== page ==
For Democrats, the 2014 election was not the 2010 Republican landslide. It was worse.

Four years ago, the economy was still ailing and a new wave of conservative activism in the form of the tea party was roiling politics. This time, the economy was better, ideological energies on the right had abated — and Democrats suffered an even more stinging defeat. They lost Senate seats in presidential swing states such as Iowa, Colorado and North Carolina. They lost governorships in their most loyal bastions, from Massachusetts to Maryland to Illinois.

After a defeat of this scope, the sensible advice is usually, “Don’t overreact.” In this case, such advice would be wrong. Something — actually, many things — went badly for the progressive coalition on Tuesday. Its supporters were disheartened and unmotivated, failing to rally to President Obama and his party’s beleaguered candidates. And voters on the fence were left unpersuaded.

A dismissive shrug is inappropriate.

If Democrats are tempted to seek alibis, Republicans want to read the outcome as a vindication for their strategy of obstruction to Obama’s program and a ratification of right-wing ideology. As The New Yorker’s Jeff Shesol pointed out, leading Republicans from incoming Senate Majority Leader Mitch McConnell to Sen.-elect Cory Gardner to Rep. Paul Ryan all discerned a message from the voters against what Ryan called “incompetent big government.”

To make the argument, they can cite the victories of two of their most ideologically driven governors, Scott Walker in Wisconsin and Sam Brownback in Kansas. Both won re-election despite a backlash against their policies. North Carolina House Speaker Thom Tillis survived a similar backlash to defeat Sen. Kay Hagan.

Yet the one thing that will save the Democrats and ignite progressives will be a Republican Party that ignores the extent to which its candidates — notably Gardner in Colorado and Sen.-elect Joni Ernst in Iowa — had to tack away from the right to win their signal victories.

The nation plainly did not vote in favor of more gridlock. Republicans will throw away the opportunity they have been handed if they mistake the general dissatisfaction with Obama’s leadership that they exploited for a specific turn to right-wing remedies. Many of Tuesday’s ballot issues were won by progressives. It’s instructive that four deeply red states, Alaska, Nebraska, Arkansas and South Dakota, all voted to raise the minimum wage.

Moreover, as Bill Clinton showed after the Democrats’ 1994 midterm defeat, the surest way to beat conservatives is to confront them when they press for steep cuts in government programs that voters like. Clinton’s mantra defending “Medicare, Medicaid, education and the environment” was revealing and successful. If Republicans move to repeal Obamacare — a cause they used to mobilize their base — the GOP will only remind Americans of the many parts of the Affordable Care Act they want to retain.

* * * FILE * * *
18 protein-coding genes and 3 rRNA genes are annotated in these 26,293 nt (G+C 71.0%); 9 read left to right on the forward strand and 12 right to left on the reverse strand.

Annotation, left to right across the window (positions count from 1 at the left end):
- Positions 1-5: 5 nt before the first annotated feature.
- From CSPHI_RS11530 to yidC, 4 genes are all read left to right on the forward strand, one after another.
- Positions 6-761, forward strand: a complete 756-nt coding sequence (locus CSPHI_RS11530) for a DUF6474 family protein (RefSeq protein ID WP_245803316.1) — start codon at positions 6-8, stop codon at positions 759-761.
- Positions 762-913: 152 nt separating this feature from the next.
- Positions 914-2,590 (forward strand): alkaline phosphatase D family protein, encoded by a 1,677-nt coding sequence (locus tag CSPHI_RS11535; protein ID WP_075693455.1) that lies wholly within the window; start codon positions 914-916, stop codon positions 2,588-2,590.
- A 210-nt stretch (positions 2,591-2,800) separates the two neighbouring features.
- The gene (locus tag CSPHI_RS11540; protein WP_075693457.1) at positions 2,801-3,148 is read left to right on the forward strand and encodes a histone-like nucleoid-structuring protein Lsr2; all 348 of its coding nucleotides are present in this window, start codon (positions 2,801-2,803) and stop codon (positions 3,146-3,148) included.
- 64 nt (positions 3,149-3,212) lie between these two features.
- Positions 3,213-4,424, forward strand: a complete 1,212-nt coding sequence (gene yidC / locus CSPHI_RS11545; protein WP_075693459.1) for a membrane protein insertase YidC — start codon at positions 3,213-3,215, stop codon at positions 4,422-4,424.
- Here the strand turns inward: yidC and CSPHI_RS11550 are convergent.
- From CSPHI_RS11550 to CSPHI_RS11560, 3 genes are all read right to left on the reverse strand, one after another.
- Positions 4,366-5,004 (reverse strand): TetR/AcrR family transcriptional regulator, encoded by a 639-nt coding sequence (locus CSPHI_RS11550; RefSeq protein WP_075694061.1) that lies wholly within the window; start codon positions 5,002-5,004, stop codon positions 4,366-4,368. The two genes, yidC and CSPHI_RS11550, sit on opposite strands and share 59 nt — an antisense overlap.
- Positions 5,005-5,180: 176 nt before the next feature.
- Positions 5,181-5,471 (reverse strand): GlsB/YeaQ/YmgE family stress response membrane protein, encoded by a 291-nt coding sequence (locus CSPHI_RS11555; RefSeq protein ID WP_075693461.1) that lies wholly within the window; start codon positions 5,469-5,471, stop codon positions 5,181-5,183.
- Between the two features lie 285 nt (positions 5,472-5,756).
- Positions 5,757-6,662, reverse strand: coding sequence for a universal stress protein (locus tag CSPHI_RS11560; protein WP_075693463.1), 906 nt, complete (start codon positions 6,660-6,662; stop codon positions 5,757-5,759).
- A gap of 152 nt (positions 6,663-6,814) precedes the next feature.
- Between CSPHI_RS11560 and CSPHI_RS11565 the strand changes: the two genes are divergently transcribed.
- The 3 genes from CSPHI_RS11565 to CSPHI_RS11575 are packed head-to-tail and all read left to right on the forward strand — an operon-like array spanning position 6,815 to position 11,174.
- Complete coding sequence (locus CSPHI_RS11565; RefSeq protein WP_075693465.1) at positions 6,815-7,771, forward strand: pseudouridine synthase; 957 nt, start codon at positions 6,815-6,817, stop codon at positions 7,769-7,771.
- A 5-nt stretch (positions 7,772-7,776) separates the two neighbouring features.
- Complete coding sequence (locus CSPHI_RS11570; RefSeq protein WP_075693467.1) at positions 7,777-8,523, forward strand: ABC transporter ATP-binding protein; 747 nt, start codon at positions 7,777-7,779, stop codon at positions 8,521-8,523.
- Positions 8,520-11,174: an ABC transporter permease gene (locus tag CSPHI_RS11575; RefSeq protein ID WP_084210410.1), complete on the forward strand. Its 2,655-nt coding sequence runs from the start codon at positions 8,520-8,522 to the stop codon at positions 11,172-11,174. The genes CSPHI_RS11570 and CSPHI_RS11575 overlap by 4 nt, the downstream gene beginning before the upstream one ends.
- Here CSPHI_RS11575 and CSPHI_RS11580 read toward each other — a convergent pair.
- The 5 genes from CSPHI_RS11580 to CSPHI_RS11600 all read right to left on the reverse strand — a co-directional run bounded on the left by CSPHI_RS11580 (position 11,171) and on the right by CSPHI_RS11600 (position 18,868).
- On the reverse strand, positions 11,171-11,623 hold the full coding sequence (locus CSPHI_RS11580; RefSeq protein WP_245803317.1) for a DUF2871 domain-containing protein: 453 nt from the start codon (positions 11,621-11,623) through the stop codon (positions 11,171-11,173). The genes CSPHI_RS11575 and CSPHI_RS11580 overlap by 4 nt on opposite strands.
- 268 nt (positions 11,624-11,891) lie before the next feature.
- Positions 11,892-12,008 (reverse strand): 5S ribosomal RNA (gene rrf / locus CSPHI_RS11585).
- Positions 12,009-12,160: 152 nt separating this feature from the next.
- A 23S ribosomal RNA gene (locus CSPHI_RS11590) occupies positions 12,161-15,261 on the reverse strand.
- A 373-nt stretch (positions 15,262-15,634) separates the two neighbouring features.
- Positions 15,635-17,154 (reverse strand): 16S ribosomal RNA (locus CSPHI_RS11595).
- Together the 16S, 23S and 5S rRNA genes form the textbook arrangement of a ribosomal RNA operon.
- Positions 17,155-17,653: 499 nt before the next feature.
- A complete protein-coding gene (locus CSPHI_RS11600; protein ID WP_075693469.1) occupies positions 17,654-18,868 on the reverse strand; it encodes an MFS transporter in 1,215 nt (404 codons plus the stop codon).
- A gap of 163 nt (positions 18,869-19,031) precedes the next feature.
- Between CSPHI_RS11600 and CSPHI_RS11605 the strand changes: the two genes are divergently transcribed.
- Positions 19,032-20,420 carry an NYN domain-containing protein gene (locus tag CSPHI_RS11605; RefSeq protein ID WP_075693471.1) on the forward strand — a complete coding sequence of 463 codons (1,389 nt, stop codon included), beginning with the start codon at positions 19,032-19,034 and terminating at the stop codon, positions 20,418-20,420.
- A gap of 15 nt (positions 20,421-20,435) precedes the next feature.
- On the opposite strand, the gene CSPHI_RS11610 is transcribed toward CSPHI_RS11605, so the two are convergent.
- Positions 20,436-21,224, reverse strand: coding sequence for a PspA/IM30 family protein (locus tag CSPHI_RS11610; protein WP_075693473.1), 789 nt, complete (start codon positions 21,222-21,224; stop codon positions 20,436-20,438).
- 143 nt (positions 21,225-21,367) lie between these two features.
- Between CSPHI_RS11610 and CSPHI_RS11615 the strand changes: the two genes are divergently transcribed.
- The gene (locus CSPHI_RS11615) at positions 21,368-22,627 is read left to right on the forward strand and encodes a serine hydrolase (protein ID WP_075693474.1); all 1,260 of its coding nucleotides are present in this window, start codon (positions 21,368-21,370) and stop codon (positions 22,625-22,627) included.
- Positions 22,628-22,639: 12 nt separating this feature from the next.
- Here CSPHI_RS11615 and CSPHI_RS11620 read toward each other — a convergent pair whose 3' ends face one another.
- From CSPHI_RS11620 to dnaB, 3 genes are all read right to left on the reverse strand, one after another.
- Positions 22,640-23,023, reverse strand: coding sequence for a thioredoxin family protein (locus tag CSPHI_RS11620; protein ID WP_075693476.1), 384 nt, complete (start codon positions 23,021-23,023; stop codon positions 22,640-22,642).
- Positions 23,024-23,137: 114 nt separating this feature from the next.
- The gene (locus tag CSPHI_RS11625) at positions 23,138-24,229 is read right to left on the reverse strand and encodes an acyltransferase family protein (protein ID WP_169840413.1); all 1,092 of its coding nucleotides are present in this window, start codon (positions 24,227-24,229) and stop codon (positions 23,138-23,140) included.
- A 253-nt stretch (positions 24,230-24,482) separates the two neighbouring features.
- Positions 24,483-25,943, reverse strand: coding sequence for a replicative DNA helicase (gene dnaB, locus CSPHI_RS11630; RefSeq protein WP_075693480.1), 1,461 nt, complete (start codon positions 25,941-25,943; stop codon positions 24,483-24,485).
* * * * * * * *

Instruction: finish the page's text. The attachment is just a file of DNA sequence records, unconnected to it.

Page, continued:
Republicans need to remember: The electorate that turns out at midterms is demographically narrower than the pool of voters who elect presidents. To claim a sweeping mandate now will get in the way creating a real one in 2016.

Ironically, perhaps, the party’s potential presidential candidates — particularly Texas Sen. Ted Cruz — will be pushing the party rightward. This could help individual Republicans, especially Cruz, in the 2016 primaries, but endanger the party as a whole in the fall.

Yet Democrats and Obama can’t simply blame defeat on an inevitable falloff in their midterm vote. They failed to give the faithful enough reason to cast a ballot.

Amy Walter of National Journal cited a Republican operative: “You can’t win on turnout if you are losing on message.” The clarity of the GOP’s anti-Obama battle cry, as Washington Post columnist Steve Pearlstein wrote, was not matched by a sustained Democratic argument about the dangers of a Republican victory or a broad defense of a progressive approach to government.

Democrats had pieces of an economic message. But they need a comprehensive and more ambitious answer for voters angry about stagnating incomes. They took out their rage on the party in the White House.

For Obama, there is no escaping the urgency of restoring energy to his administration and confidence in his leadership. He should begin by focusing on the travails of Americans — including blue-collar whites as well as traditional members of his coalition — for whom neither the economy nor the government seems to be working. They’re the ones who keep sending Washington desperate messages, both by voting and by staying home.

E.J. Dionne’s e-mail address is ejdionne(at)

© 2014, Washington Post Writers Group

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